These Companies Are Serving up Insects

April 4th 2016

Alex Mierjeski

We can pretty much agree that eating meat is, increasingly, a bad thing to do.

If you're not irked by the morals of industrial meat production, the environmental impact should have you at least second guessing that next hunk of flesh.

Man cutting meat on a table.

There are promising efforts, like kill-free meat products, to change existing systems to ease the detrimental effects of meat production without forcing Americans to step outside their gustatory comfort zones.

But at least in terms of nutrition and environmental impact, there could be an easier option: insects.


Research indicates that bugs could be both more nutritious and far less-environmentally harmful to farm. Even though billions of people all over the globe already eat them, bugs are just beginning to catch on in the U.S. as an everyday snack. Here are four products to help ease your slide into the deliciously sustainable world of bug-eating.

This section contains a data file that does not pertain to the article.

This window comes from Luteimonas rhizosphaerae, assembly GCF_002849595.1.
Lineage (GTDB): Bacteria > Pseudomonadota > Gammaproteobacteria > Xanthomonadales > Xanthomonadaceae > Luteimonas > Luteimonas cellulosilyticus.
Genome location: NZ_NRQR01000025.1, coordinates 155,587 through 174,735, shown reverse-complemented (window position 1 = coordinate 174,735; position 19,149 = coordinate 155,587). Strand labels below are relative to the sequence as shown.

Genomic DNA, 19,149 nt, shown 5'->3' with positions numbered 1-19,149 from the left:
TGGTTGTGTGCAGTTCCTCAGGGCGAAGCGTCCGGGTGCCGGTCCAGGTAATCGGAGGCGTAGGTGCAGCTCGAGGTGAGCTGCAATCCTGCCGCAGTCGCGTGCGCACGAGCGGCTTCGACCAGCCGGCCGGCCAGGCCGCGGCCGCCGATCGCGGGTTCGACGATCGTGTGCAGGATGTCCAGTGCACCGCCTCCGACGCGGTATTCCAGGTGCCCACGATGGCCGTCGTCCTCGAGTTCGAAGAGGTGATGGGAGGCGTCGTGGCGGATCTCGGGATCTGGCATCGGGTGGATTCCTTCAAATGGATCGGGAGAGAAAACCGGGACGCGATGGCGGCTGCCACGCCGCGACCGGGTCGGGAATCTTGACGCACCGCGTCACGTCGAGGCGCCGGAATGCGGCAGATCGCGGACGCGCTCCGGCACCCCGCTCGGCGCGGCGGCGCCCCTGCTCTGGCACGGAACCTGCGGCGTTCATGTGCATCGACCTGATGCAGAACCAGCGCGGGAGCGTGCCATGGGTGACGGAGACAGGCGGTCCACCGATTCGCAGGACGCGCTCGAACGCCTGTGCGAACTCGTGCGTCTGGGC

1. All-purpose baking flour

Cricket flour

Portland, Oregon-based Cricket Flours mixes up a wide variety of cricket-based flours, including an all-purpose kind that can replace the non-cricket variety.

2. Energy bars

cricket bar

These energy bars come in four flavors and include crickets to capitalize on the insect's high protein content. Chapul, from Colorado, prides itself on being the original cricket bar.

3. Pasta

cricket pasta

The French company Kinjao, which makes a range of mostly cricket-based products, advertises its pasta as possessing an extra boost of protein in the form of cricket flour.

4. Mealworms, oven-roasted


This Canadian company takes a more straightforward approach, offering up oven-roasted mealworms, crickets, and super worms.